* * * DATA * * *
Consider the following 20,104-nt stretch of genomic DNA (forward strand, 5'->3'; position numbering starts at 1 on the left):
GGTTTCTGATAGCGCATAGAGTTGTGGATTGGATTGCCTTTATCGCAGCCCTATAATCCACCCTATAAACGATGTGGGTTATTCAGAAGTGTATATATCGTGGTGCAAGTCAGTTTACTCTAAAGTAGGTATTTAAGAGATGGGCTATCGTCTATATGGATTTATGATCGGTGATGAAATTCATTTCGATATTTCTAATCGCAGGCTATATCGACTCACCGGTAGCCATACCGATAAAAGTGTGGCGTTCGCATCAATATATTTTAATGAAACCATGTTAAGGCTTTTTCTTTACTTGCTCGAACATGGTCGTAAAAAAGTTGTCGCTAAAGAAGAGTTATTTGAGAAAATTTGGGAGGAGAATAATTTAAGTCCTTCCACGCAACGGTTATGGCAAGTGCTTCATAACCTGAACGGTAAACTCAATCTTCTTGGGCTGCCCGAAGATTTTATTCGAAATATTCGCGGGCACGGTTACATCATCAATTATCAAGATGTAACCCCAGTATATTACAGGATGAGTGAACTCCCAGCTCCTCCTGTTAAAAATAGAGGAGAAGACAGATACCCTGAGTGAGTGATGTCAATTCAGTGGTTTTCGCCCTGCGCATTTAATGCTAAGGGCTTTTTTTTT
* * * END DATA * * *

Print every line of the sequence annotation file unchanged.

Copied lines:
Consider the following 20,104-nt stretch of genomic DNA (forward strand, 5'->3'; position numbering starts at 1 on the left):
GGTTTCTGATAGCGCATAGAGTTGTGGATTGGATTGCCTTTATCGCAGCCCTATAATCCACCCTATAAACGATGTGGGTTATTCAGAAGTGTATATATCGTGGTGCAAGTCAGTTTACTCTAAAGTAGGTATTTAAGAGATGGGCTATCGTCTATATGGATTTATGATCGGTGATGAAATTCATTTCGATATTTCTAATCGCAGGCTATATCGACTCACCGGTAGCCATACCGATAAAAGTGTGGCGTTCGCATCAATATATTTTAATGAAACCATGTTAAGGCTTTTTCTTTACTTGCTCGAACATGGTCGTAAAAAAGTTGTCGCTAAAGAAGAGTTATTTGAGAAAATTTGGGAGGAGAATAATTTAAGTCCTTCCACGCAACGGTTATGGCAAGTGCTTCATAACCTGAACGGTAAACTCAATCTTCTTGGGCTGCCCGAAGATTTTATTCGAAATATTCGCGGGCACGGTTACATCATCAATTATCAAGATGTAACCCCAGTATATTACAGGATGAGTGAACTCCCAGCTCCTCCTGTTAAAAATAGAGGAGAAGACAGATACCCTGAGTGAGTGATGTCAATTCAGTGGTTTTCGCCCTGCGCATTTAATGCTAAGGGCTTTTTTTTT